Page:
where *ε*
_{0} denotes the contribution to the dielectric function from the interband transition, with a typical value of 1.03. *Ω _{p}* is the plasma frequency and

*τ*is the intraband relaxation time. Mathewson gave the values [15] of

*Ω*and

_{p}*τ*at 552K: ħ

*Ω*=133

_{p}*eV*and

*τ*= 0.52×10

^{-14}s. The refractive index of Al at 552K derived from Drude formula and the optical constants at room temperature coming from Ref. [14] are compared in Table 1. We assume that the temperature of the metal substrate and the pigments is 552K, and take the evaluated data in the following computations.

#### 3.1 Optimum range of pigment particle radius

With an appropriate program [8] we can compute the values of *Q*
_{ext}, *Q*
_{sca}, *Q*
_{abs}, and (1-*σ _{c}*)

*Q*

_{sca}for each sampled wavelength. The computation results are plotted in Fig. 2(a). We can readily figure out the emittance at different wavelength by the method mentioned above. As illustrated in Fig. 2(b), if we choose spherical Al particles as the pigments to decrease the emittance of a radar absorber, the optimum range of particle radius is about 0.2~0.6μm. For the particle with radius less than 0.2μm, Rayleigh scattering dominates and the scattering is weak. So the IR layer cannot curtain off enough infrared radiation. With the radius of particle reaching 0.2~0.6μm, resonant regime prevails gradually and the scattering and backscattering become markedly strong, and the coating curtains off most radiation in this radius range. When particle radius increases (>0.6μm), the backscattering efficiency of particle (1-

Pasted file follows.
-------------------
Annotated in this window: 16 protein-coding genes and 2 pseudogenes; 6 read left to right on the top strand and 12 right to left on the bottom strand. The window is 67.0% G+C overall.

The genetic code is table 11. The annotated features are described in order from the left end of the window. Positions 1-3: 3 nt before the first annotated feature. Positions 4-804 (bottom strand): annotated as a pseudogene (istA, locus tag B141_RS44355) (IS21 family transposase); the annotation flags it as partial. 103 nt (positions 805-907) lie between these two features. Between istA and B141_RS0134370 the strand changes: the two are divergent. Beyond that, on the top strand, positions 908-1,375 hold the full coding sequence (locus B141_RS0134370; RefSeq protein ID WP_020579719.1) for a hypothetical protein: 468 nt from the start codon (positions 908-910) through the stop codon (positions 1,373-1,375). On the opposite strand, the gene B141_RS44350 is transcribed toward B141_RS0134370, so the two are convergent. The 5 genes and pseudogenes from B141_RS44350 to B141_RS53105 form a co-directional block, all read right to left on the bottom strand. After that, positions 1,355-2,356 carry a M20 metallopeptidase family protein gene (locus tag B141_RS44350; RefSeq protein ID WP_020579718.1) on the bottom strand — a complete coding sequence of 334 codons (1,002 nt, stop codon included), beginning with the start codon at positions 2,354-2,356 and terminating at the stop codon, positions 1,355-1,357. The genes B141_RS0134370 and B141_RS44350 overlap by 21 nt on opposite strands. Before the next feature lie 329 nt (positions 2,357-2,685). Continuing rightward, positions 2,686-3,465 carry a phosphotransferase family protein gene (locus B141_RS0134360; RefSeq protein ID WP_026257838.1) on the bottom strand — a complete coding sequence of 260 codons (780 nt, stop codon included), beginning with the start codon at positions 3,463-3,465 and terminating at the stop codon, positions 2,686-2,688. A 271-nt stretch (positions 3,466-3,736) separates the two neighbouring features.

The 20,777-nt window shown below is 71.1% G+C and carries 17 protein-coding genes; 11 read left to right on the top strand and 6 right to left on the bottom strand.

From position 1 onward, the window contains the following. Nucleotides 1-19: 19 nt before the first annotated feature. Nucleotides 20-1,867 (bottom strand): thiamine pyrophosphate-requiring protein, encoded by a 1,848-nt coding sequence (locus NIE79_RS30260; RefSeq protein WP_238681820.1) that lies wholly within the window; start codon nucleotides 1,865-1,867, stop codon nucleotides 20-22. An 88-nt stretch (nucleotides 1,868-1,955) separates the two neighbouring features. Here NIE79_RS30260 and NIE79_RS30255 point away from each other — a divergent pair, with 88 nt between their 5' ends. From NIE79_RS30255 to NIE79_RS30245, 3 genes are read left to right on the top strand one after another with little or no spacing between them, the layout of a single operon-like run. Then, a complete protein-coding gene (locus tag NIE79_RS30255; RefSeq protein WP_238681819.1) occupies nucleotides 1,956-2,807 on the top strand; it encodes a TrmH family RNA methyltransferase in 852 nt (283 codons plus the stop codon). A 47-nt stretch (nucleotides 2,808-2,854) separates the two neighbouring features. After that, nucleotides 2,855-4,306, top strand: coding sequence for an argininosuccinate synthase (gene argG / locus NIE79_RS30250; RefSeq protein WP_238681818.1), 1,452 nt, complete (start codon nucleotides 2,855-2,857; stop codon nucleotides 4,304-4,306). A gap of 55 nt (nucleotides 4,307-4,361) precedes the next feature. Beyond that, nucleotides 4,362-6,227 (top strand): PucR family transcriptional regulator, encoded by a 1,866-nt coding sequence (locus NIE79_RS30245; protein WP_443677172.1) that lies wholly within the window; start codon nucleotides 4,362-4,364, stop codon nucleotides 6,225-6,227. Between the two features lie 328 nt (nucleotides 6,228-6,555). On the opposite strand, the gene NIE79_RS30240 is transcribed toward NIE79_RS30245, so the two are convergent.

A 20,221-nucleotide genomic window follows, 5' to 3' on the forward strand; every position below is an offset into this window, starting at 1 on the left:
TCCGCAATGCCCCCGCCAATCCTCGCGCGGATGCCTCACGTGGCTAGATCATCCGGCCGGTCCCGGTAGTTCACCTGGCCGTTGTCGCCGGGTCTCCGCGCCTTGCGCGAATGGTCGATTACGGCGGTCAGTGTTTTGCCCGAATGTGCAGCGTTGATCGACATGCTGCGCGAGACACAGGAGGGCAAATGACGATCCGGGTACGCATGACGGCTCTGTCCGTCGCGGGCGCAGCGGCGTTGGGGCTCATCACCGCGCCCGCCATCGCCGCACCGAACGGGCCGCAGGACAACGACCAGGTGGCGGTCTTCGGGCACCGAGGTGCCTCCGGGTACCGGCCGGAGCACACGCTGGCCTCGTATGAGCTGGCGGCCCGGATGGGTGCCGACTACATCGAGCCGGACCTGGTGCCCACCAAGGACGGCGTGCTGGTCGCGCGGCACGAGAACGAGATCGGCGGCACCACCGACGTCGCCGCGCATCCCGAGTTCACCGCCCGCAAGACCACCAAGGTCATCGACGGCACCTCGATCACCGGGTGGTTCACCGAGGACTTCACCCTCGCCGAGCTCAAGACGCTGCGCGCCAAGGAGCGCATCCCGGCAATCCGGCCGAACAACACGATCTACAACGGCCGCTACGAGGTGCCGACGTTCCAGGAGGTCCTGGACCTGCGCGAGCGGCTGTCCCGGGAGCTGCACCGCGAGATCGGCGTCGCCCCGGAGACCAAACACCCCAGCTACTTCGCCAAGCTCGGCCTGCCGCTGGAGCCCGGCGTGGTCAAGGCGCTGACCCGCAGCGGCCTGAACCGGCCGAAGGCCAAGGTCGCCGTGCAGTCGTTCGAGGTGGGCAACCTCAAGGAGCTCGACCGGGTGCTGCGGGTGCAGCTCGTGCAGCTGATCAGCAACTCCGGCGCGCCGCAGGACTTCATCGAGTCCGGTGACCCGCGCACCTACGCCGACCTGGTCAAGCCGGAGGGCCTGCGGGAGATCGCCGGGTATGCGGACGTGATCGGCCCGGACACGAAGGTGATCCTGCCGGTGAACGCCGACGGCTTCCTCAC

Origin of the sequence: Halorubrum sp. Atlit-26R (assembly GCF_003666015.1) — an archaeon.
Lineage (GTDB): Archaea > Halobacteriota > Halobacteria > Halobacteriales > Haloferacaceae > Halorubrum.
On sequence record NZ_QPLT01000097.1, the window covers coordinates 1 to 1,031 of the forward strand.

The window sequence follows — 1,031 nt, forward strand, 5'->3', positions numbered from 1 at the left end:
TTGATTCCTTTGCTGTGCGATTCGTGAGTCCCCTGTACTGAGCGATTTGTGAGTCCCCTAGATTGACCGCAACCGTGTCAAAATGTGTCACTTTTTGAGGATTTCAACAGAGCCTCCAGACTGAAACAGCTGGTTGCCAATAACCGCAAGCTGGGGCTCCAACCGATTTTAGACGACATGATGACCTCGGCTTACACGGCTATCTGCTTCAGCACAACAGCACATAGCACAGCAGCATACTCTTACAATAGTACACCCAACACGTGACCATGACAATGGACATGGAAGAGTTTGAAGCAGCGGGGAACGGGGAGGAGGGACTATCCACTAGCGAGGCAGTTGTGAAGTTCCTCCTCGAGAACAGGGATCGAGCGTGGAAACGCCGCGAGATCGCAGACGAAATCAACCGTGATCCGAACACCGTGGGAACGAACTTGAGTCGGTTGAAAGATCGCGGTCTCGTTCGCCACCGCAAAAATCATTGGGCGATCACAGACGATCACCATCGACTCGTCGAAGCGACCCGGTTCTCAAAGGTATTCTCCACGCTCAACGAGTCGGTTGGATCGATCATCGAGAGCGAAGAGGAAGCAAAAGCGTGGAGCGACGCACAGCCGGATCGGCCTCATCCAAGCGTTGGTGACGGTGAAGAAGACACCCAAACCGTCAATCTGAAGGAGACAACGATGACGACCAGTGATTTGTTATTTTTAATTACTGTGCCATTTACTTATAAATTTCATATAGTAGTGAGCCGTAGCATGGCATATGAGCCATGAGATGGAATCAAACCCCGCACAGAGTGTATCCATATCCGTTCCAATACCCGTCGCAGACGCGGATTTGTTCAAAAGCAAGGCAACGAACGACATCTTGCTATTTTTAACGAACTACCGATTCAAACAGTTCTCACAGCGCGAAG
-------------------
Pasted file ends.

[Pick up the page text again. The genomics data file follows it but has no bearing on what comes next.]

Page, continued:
*σ*)

_{c}*Q*

_{sca}decreases gradually, and approaches a saturation value. Therefore the ability of coating layer to curtain off infrared radiation declines gradually. When the particle radius is larger than 3 μm, the layer almost cannot curtain off any infrared radiation since the scattering of large particle is peaked mainly in the forward hemisphere [8].

As mentioned above, the PDRA shall lose its validity if the radius of particle is much small. We assume that the illumination external to the coating is perfectly diffuse and unpolarized, so the solid angle distribution density of the specific intensity external is 1/4π, and the illumination internal is distributed within a cone with an apex angle equal to arcsin(1/*m*
_{1}) and outside the cone the illumination vanishes. Within the cone, the angular distribution of the specific intensity is given [3] as

with *T _{∥}* and

*T*

_{⊥}being the Fresnel transmission coefficients.

Taking the 4μm wavelength, which is in the middle of the 3~5μm window, for example, we study the validity of this approximation. By use of Eq. (4)–(5), we can obtain *m*
_{1}= 1.63 + 0.05i when *a*=0.2μm With Eq. (17), we can see that the internal illumination is somewhat peaked in the forward direction as shown in Fig. 3(a). And the Forward APP at the interface can be obtained with the definition of APP [1, 11], which is 1.09. Analogously for *a*=0.6μm, the illumination get not so anisotropic as for *a*=0.2μm, and the initial APP=1.11. As indicated by Vargas and Niklasson [17], APP will approach rapidly a saturation value even for a collimated incidence provided that the scattering is sufficiently strong (usually get saturated when the optical depth>3~5). For *a*=0.6μm, which is in the resonant regime and with a higher initial APP, the condition is met, and APP can approach quickly the saturation value. We can ignore the *z*-dependence of APP and treat the radiation as an ideal completely diffuse. On the other hand, the validity of PDRA will be enhanced by increasing the optical depth. The thicker the layer, the higher ratio the depth in which PDRA is valid occupies. Fig. 3(b) shows the dependence of optical depth (*τ* = *nC _{ext}z* = 3